White Sox, Royals, dodge balls and brawls


Alexander Aghayere

Halftime from the Sideline

By Copy Chief

It usually takes a batter being hit by a pitch to clear the benches, but that wasn’t the case on April 23 when the Chicago White Sox played the Kansas City Royals.

Sox center fielder Adam Eaton hit a one-hopper right back to Royals pitcher Yordano Ventura, who proceeded to approach Eaton as he ran to first base, to stare him down and shout out “F–k you.”

To start off, what?

Ventura said through an interpreter in a post-game interview that he was unable to control his emotions. Nope. Not good enough. The ball being hit back at the pitcher is not uncommon, so the foul mouth was uncalled for. Furthermore, this is not the first of Ventura’s problems this season. Not even a month in and he has already been ejected for hitting Oakland Athletics infielder Brett Lawrie with a pitch on April 18. He was fined for it on April 22—the amount was not disclosed—but Ventura was not suspended.

The April 23 confrontation started with an exchange of hit batters and led to the benches clearing at the end of the seventh inning.

Baseball code says a pitcher should hit a player on the other team if the other team hit one of the pitcher’s teammates first, but sometimes code should be broken and the pitcher should step up as the bigger man.

Jeff Samardzija and Chris Sale, both Sox pitchers, were ejected from the game along with Ventura and Royals’ Lorenzo Cain and Edinson Vólquez for their involvements in the fight.

Although it made me happy to see that Samardzija was willing to take the Royals on all by himself, the tensions are both unnecessary and detrimental to the teams’ rivalry.

A division rivalry should be cherished as the epitome of competitive sports, but a dirty rivalry should be the complete opposite. Baseball is not meant for brawls. The sport is not set up for that in terms of the style of play and because there are 162 games in the season.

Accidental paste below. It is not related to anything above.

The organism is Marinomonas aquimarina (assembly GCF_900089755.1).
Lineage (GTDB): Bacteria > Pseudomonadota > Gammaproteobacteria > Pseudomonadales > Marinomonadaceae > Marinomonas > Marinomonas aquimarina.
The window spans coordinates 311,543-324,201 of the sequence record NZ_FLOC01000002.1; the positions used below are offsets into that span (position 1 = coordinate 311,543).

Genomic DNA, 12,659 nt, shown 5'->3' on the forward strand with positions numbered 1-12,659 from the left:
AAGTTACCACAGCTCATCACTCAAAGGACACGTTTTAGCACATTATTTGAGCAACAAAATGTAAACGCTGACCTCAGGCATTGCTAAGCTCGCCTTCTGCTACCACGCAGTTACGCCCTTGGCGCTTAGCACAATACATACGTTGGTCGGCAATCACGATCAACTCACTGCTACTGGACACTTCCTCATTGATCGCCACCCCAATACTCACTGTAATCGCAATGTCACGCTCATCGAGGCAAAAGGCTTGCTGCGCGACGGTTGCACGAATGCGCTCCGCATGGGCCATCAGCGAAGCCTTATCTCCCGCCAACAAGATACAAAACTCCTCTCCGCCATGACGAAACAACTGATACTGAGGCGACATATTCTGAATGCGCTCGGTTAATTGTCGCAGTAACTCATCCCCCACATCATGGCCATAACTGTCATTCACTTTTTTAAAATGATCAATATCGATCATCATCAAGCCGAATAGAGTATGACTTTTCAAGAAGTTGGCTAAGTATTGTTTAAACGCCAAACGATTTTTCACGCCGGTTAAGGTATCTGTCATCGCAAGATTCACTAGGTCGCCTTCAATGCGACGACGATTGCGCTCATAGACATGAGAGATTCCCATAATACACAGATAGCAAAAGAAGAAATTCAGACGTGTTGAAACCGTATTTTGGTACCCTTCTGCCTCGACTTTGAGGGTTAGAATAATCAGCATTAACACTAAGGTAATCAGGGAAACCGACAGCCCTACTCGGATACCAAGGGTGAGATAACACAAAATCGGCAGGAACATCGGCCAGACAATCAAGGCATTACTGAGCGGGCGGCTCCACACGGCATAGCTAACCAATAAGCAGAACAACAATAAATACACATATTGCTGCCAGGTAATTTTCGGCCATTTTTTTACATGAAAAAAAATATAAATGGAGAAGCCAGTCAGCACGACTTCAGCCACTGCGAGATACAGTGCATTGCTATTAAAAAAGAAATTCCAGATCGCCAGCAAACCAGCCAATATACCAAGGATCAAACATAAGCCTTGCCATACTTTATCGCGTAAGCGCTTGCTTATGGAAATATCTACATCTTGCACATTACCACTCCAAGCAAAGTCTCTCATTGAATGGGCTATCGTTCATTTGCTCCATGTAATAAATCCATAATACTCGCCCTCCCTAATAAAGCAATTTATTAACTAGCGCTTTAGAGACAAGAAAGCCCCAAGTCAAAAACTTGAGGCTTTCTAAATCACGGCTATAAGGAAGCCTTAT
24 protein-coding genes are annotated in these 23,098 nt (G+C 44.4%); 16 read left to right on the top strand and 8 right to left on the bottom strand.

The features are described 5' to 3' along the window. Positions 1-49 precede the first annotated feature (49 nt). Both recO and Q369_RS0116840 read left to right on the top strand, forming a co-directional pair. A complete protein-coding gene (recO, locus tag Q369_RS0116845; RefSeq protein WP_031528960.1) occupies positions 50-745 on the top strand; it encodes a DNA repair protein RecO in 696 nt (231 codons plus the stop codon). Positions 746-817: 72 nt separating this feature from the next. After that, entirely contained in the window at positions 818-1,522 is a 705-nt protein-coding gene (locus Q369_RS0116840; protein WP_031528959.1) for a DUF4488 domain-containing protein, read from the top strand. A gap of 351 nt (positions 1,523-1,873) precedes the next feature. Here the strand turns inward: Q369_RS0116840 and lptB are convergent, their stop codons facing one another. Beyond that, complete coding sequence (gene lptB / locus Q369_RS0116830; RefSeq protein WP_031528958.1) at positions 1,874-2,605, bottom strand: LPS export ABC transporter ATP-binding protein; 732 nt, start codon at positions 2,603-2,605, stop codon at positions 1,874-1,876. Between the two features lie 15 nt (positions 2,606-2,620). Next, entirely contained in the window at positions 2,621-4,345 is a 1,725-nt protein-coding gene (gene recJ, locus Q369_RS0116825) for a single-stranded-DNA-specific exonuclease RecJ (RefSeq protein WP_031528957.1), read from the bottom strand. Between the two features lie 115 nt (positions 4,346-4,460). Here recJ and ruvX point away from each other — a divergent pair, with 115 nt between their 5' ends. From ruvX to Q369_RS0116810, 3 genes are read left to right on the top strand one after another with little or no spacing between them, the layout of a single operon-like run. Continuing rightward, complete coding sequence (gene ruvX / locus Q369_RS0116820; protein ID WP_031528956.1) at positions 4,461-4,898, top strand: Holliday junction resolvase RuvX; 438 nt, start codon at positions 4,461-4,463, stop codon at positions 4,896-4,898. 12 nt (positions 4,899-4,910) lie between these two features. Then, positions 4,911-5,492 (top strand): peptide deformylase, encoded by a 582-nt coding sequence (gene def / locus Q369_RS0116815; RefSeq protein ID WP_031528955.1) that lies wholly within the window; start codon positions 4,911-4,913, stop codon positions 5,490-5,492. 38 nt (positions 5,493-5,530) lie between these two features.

Moreover, Royals players said in the locker room post-game that this was not their style of play and that they did not want this to continue. White Sox manager Robin Ventura said it was basically both teams’ faults, adding that some players start staring and that leads to other players reacting.

Cain said he would come out the next day and just play baseball, and that’s what the game is all about. However, as Robin Ventura said, players will continue to stare. Some players will be wary of inside pitches and others will have to watch their mouths.

It doesn’t matter if the Royals are still sore about losing the World Series last season or if the altercation was strictly because of the actions on the field on April 23, players on both teams are accountable for their actions.

As exciting as it may be, baseball players get paid millions to play baseball, not to fight. When a hit—you know, a routine part of baseball—is the start of a fight, the players are not focused on their jobs or the game. They are focused on their personal conflicts with opposing players, and that is not acceptable.